Two strangers forced into interaction at the airport never leads to anything pleasant. Meet Me There, the self described ‘art house horror film’ from director Lex Lybrand and writers Brandon Stroud and Destiny Talley, kicks off with the discomfort and anxiety dials set high, and gradually cranks them to 11 until the closing credits.
Ada, played by newcomer Lisa Friedich, suffers from a number of sexual dysfunctions, which her therapist suggests may stem from a blocked childhood trauma. Her boyfriend Calvin (Michael Foulk) offers to take her back to her hometown to look for answers.
The premise is a simple and uncomfortably honest one. The resolution is not so simple- it is, after all, a horror movie- as Ada and Calvin search for the truth in a small town drowning in religion.
Meet Me There thrives by knowing exactly what it is: a tension piece more concerned with tone then plot. In the chaos that follows Ada’s return home, we’re treated to escalating insanity but very few answers as to what or why. It’s actually a refreshing approach, as if writers Stroud and Talley heard audiences collectively saying ‘don’t show us the monster!’ at screenings of countless other horror films, took pity, and tossed us in the deep end. Once the credits rolled, I had more questions than answers, which only added to the disturbing aura of the rural Oklahoma town that the movie explores.
The highlights of the film are easily Friedich’s Ada, and Dustin Runnels’ sinister performance of Preacher Woodward. Runnels’ portrayal of the small town preacher gives a dark cloud of tragedy, adding a lot of weight to what could be a one note ‘creepy Jesus guy’ character, and it’s obvious that once Runnels retires from his day job of being professional wrestling legend Goldust, he’s got plenty of options.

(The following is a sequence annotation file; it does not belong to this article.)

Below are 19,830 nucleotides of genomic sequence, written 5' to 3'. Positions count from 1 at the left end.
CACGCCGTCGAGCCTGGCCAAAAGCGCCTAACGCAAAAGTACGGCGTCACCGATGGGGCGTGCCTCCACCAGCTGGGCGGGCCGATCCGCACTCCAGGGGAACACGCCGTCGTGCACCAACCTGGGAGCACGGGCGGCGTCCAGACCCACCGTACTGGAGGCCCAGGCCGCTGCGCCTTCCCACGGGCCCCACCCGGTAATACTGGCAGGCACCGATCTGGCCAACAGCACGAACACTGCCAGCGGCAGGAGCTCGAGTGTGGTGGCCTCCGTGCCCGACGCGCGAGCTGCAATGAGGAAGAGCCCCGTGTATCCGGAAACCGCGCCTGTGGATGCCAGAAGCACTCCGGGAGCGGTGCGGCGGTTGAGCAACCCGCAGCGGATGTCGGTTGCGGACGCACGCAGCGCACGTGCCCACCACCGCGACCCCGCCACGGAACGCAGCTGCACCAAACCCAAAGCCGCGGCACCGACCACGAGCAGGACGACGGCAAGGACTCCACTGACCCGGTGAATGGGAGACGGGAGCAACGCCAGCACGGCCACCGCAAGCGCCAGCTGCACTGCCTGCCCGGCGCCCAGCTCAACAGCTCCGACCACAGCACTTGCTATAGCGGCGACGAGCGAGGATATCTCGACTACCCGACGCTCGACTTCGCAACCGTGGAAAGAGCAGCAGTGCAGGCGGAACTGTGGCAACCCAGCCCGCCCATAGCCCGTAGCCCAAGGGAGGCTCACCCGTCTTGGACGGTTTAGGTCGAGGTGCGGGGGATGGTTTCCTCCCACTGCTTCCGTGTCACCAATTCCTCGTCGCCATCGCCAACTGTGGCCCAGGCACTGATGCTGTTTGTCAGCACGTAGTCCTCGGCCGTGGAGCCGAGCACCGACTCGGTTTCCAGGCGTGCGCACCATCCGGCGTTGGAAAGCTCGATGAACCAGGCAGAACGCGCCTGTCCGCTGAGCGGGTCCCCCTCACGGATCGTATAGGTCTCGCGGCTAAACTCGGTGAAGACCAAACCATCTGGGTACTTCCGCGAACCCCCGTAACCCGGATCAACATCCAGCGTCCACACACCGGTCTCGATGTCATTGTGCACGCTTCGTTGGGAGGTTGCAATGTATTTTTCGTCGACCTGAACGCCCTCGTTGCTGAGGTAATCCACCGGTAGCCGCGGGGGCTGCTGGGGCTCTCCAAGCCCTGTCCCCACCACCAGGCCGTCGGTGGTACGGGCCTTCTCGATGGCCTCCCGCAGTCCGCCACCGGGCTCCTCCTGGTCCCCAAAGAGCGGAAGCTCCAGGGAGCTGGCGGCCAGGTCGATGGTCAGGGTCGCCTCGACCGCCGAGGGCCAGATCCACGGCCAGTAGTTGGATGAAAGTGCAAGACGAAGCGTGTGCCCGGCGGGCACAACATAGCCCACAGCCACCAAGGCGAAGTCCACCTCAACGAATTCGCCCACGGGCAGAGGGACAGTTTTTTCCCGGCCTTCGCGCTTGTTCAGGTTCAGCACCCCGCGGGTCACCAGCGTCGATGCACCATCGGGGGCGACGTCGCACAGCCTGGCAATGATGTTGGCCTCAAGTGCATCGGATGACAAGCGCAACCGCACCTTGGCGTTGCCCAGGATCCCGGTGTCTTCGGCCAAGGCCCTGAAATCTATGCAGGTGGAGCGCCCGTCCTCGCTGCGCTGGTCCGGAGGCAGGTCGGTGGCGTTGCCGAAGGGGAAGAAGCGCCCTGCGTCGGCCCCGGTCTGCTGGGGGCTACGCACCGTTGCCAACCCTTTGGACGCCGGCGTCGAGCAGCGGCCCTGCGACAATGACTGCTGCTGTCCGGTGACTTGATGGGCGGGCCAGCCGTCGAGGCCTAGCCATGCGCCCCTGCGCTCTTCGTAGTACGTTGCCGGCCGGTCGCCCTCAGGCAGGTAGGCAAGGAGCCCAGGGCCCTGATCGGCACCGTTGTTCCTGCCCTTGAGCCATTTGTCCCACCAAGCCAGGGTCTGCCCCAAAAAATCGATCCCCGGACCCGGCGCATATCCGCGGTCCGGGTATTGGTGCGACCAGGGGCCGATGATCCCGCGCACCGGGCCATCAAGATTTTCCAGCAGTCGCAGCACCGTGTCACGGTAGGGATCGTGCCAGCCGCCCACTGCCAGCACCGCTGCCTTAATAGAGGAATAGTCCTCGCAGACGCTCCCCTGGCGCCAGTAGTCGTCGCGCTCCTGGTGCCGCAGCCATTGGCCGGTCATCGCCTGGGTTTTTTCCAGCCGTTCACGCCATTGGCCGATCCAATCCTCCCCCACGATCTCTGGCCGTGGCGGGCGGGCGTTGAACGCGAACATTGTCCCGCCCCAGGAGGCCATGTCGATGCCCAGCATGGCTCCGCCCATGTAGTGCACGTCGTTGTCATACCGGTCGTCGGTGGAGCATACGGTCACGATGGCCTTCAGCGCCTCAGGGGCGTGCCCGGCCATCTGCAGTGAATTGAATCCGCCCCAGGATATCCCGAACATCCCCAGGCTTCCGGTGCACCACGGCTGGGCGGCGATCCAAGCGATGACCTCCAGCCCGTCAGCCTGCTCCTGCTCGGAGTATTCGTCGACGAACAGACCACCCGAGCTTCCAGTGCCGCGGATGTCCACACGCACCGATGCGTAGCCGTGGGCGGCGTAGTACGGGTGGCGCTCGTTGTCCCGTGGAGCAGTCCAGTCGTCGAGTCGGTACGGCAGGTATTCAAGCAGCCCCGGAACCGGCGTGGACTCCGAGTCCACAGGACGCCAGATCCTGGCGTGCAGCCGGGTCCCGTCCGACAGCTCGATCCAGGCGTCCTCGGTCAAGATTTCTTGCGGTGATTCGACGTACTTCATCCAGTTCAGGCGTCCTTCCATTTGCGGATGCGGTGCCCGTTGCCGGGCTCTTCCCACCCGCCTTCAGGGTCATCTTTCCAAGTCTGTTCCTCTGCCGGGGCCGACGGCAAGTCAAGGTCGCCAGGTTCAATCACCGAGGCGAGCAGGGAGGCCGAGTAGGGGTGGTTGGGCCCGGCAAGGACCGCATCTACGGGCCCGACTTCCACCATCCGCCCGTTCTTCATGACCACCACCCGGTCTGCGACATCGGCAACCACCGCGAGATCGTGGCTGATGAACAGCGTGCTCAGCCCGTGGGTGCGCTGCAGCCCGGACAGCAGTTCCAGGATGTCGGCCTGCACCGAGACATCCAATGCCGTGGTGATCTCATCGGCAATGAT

Lisa Friedich is a stand out new addition to the pantheon of young scream queens: a raw and understated hipster Ellen Ripley that commands the camera.
The movie isn’t without its flaws. There are some pacing issues with scenes that don’t push the action forward. Boyfriend Calvin doesn’t have a lot to do beyond remind us that things are ‘pretty messed up,’ which the story does a good job of not letting us forget on its own. Meet Me There could have easily been a solo adventure for it’s heroine.
Lybrand has a tendency to keep the camera tight and close, which is often helpful in communicating the idea of the world closing in on Ada, but as a result, he limits the tools in his story telling kit by not allowing the camera to open up the world for the audience. For instance, at one point in the third act, our heroes on the run stumble across something in the woods, react in fear and disgust, but we the audience don’t get a solid idea as to what it is they’re reacting to, or where it is in the physical world of the film.
Regardless, Lybrand is a natural with mood and tone, and the screenwriting team isn’t afraid of exploring high stakes personal territory. Horror movies aren’t much without their subtext, and the relationship between abuse and religious suppression is a bold direction to take for a bold debut that’s worth seeking out. Combined with Friedich’s natural charisma, the sky is obviously the limit for how far the four horsemen behind Meet Me There can evolve and grow for future projects.